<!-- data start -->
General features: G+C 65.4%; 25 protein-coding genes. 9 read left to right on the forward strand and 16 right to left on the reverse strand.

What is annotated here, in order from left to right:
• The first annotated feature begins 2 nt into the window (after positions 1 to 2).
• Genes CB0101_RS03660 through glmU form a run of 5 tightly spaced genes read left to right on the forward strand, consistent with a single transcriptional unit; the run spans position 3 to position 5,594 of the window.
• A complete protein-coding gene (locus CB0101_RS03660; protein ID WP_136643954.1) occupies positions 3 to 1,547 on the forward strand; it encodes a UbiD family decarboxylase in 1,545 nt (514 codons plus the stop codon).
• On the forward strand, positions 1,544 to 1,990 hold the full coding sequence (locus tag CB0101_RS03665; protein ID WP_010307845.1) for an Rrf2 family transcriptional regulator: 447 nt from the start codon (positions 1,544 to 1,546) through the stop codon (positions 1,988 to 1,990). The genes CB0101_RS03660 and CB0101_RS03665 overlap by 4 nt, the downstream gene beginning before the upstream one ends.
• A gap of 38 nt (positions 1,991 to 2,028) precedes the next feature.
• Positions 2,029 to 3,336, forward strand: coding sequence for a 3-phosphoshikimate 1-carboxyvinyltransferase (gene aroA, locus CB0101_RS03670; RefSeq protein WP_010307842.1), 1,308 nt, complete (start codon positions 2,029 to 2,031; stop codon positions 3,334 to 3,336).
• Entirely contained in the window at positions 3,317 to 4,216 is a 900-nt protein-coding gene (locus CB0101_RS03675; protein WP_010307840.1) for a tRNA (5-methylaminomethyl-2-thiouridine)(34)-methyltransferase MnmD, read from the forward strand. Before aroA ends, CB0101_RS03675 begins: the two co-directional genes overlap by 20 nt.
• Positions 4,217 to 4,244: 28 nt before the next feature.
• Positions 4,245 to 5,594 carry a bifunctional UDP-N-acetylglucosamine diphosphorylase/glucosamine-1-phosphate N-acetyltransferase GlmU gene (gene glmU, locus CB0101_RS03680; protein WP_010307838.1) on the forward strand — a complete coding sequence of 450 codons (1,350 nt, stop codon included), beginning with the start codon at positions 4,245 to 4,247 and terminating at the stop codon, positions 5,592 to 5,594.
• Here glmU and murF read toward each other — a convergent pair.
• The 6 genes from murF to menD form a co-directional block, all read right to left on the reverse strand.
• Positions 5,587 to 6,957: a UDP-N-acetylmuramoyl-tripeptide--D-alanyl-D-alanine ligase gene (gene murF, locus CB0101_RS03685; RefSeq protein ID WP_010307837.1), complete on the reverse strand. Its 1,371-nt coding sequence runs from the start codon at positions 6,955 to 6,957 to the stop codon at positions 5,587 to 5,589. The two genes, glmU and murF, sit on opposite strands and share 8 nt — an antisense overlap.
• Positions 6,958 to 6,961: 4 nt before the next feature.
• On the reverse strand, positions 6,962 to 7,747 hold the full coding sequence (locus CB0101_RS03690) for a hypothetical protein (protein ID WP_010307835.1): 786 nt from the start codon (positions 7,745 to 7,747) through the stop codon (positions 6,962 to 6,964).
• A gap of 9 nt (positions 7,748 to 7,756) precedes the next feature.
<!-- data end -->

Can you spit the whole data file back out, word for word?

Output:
General features: G+C 65.4%; 25 protein-coding genes. 9 read left to right on the forward strand and 16 right to left on the reverse strand.

What is annotated here, in order from left to right:
• The first annotated feature begins 2 nt into the window (after positions 1 to 2).
• Genes CB0101_RS03660 through glmU form a run of 5 tightly spaced genes read left to right on the forward strand, consistent with a single transcriptional unit; the run spans position 3 to position 5,594 of the window.
• A complete protein-coding gene (locus CB0101_RS03660; protein ID WP_136643954.1) occupies positions 3 to 1,547 on the forward strand; it encodes a UbiD family decarboxylase in 1,545 nt (514 codons plus the stop codon).
• On the forward strand, positions 1,544 to 1,990 hold the full coding sequence (locus tag CB0101_RS03665; protein ID WP_010307845.1) for an Rrf2 family transcriptional regulator: 447 nt from the start codon (positions 1,544 to 1,546) through the stop codon (positions 1,988 to 1,990). The genes CB0101_RS03660 and CB0101_RS03665 overlap by 4 nt, the downstream gene beginning before the upstream one ends.
• A gap of 38 nt (positions 1,991 to 2,028) precedes the next feature.
• Positions 2,029 to 3,336, forward strand: coding sequence for a 3-phosphoshikimate 1-carboxyvinyltransferase (gene aroA, locus CB0101_RS03670; RefSeq protein WP_010307842.1), 1,308 nt, complete (start codon positions 2,029 to 2,031; stop codon positions 3,334 to 3,336).
• Entirely contained in the window at positions 3,317 to 4,216 is a 900-nt protein-coding gene (locus CB0101_RS03675; protein WP_010307840.1) for a tRNA (5-methylaminomethyl-2-thiouridine)(34)-methyltransferase MnmD, read from the forward strand. Before aroA ends, CB0101_RS03675 begins: the two co-directional genes overlap by 20 nt.
• Positions 4,217 to 4,244: 28 nt before the next feature.
• Positions 4,245 to 5,594 carry a bifunctional UDP-N-acetylglucosamine diphosphorylase/glucosamine-1-phosphate N-acetyltransferase GlmU gene (gene glmU, locus CB0101_RS03680; protein WP_010307838.1) on the forward strand — a complete coding sequence of 450 codons (1,350 nt, stop codon included), beginning with the start codon at positions 4,245 to 4,247 and terminating at the stop codon, positions 5,592 to 5,594.
• Here glmU and murF read toward each other — a convergent pair.
• The 6 genes from murF to menD form a co-directional block, all read right to left on the reverse strand.
• Positions 5,587 to 6,957: a UDP-N-acetylmuramoyl-tripeptide--D-alanyl-D-alanine ligase gene (gene murF, locus CB0101_RS03685; RefSeq protein ID WP_010307837.1), complete on the reverse strand. Its 1,371-nt coding sequence runs from the start codon at positions 6,955 to 6,957 to the stop codon at positions 5,587 to 5,589. The two genes, glmU and murF, sit on opposite strands and share 8 nt — an antisense overlap.
• Positions 6,958 to 6,961: 4 nt before the next feature.
• On the reverse strand, positions 6,962 to 7,747 hold the full coding sequence (locus CB0101_RS03690) for a hypothetical protein (protein ID WP_010307835.1): 786 nt from the start codon (positions 7,745 to 7,747) through the stop codon (positions 6,962 to 6,964).
• A gap of 9 nt (positions 7,748 to 7,756) precedes the next feature.